The decisions you make about who takes care of your child can be some of the most stressful. Parenting plans allow parents to decide how they want their children to fare while they are away at work or on vacation.

What are parenting plans under Utah family law?

Courts recognize a parenting plan as an agreement between parents about how their children will be raised. Family courts recognize the following parenting plans: joint physical custody, joint legal custody, and sole physical custody.

Types of family law parenting plans

The two most common types are joint legal custody and sole legal custody. The significance of joint legal custody is that both parents have equal rights. However, each parent is responsible for making decisions regarding the care and upbringing of the child.

Sole legal custody is when one parent has full authority over the child and makes all decisions about the child’s care. Other parenting plans include joint parental responsibility, where both parents share some level of decision-making authority, and custody arrangements, which refer to specific agreements about who will have physical custody of the child.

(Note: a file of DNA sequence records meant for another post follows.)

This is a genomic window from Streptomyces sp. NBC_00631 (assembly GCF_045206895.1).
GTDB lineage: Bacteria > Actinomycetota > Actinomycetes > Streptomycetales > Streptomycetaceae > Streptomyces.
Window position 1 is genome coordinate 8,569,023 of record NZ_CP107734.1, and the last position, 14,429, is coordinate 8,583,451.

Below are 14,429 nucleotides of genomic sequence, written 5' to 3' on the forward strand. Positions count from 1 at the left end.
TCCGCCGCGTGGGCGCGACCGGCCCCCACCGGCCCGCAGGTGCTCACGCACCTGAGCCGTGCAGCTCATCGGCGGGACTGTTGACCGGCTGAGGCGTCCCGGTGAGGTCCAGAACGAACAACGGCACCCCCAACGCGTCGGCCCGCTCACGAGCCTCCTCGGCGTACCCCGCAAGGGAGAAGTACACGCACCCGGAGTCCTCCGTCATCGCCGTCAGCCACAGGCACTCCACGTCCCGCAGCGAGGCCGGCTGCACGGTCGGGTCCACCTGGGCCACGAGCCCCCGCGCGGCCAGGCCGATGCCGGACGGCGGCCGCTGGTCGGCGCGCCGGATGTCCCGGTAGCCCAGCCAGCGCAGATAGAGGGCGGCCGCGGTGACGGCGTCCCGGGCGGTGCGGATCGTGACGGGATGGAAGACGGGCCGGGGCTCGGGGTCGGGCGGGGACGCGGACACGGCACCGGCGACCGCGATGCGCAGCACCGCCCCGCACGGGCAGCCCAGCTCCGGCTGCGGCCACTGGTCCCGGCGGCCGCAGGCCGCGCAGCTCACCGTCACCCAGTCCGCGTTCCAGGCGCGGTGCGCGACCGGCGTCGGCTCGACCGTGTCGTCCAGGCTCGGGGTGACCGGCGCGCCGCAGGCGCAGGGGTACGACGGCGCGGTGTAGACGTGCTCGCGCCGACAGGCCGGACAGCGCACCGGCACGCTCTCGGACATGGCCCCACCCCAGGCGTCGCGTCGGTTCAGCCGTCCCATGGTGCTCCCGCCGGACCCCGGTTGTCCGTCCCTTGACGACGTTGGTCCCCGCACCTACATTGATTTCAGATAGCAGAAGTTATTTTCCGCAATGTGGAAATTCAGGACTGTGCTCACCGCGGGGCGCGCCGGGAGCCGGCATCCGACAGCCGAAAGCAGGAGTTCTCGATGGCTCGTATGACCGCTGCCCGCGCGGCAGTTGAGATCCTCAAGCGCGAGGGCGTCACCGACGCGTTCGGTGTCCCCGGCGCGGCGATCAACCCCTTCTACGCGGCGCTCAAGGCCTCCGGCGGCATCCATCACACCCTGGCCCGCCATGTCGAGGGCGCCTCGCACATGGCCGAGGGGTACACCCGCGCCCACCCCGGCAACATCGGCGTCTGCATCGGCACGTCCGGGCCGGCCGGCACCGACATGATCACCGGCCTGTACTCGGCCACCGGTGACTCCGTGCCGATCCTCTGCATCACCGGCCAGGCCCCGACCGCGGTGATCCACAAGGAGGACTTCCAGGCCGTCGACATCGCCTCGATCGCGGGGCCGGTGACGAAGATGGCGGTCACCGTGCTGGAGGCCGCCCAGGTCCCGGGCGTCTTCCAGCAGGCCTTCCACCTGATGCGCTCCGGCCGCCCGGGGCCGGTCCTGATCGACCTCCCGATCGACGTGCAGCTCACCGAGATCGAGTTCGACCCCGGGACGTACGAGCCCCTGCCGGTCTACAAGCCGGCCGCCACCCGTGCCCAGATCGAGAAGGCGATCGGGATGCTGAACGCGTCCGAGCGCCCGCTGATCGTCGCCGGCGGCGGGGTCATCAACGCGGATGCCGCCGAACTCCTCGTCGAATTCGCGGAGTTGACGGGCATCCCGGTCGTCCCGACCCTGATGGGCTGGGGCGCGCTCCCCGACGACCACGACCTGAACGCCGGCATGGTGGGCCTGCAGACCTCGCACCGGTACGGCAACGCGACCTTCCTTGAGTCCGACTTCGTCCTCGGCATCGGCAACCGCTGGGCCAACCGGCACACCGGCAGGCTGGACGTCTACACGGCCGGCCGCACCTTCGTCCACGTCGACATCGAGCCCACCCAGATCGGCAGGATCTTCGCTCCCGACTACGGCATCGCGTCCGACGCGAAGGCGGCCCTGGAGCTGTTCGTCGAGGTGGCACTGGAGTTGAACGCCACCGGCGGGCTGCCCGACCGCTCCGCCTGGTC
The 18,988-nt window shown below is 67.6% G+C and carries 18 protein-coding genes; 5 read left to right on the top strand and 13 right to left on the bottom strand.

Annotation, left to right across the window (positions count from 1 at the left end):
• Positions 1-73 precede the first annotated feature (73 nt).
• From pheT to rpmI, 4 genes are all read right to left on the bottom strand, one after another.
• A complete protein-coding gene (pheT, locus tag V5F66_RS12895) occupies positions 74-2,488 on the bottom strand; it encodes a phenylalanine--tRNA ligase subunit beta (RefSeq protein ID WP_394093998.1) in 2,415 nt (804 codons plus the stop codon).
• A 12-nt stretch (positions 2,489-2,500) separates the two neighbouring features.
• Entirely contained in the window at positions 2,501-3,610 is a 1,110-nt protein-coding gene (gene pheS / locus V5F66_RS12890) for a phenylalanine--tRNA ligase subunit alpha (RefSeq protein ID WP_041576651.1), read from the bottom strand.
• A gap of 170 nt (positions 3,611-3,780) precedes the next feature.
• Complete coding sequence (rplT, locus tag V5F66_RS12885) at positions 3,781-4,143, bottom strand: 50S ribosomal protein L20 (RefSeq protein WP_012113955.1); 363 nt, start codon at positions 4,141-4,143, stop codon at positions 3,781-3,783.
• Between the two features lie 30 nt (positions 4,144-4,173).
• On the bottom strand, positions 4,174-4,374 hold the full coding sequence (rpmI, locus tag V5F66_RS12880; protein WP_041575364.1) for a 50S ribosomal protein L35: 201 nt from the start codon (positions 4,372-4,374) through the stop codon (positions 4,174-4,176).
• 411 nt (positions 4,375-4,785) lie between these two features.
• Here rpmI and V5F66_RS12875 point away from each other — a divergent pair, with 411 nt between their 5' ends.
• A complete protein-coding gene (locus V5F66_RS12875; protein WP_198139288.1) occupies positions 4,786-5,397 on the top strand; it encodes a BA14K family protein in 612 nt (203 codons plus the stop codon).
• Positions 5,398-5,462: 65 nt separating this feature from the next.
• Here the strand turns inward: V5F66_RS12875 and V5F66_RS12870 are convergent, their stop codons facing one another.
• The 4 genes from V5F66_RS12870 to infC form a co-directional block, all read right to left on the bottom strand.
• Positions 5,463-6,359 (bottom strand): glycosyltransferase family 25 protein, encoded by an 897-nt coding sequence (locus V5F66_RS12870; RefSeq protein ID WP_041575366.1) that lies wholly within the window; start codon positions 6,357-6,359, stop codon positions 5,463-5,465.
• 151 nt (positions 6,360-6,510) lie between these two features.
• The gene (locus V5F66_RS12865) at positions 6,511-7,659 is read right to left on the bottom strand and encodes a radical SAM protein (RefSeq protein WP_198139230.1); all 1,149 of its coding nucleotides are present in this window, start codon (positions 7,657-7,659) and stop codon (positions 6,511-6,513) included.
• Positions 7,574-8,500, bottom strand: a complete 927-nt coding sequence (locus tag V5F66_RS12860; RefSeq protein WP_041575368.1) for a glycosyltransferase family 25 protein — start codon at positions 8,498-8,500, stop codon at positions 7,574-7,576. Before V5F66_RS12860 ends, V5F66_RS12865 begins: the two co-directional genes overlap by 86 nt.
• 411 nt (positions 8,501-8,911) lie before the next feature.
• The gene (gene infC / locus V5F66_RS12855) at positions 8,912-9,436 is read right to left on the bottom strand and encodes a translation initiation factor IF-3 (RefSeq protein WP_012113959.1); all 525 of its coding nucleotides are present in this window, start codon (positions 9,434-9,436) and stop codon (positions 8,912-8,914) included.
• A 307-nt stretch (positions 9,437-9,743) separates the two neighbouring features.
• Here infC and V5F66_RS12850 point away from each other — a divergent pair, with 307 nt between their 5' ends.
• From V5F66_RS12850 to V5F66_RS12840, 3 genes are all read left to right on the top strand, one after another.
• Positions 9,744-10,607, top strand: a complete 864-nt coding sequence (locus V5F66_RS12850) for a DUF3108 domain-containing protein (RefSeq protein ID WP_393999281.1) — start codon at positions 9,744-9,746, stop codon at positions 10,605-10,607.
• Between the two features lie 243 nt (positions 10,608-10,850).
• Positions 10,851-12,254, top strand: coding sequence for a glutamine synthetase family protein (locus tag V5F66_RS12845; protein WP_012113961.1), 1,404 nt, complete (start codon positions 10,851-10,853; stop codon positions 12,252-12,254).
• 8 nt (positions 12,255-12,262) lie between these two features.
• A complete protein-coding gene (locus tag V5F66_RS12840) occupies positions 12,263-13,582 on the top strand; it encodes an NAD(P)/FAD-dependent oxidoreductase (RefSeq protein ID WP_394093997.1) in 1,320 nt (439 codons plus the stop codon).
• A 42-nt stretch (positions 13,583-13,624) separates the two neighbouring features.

The role of the court in parenting plans

Family parenting plans are important legal tools that parents can use to create a parenting plan that works best for their children. Parenting plans help parents balance the needs of their children with their own needs and preferences. Parenting plans also help parents communicate with each other about their parenting goals.

Parents can create a parenting plan by contacting a lawyer or using a parenting plan template. A good way to create a parenting plan is to think about what you and your spouse want from co-parenting.

For example, you may want different things for your child’s daily care, education, religion, and activities. You can then work together to create a parenting plan that meets both your needs and your child’s needs. Parenting plans can be complicated, but they are important to child custody law. Please do not hesitate to speak with a lawyer if you have any questions or concerns about creating or using a parenting plan.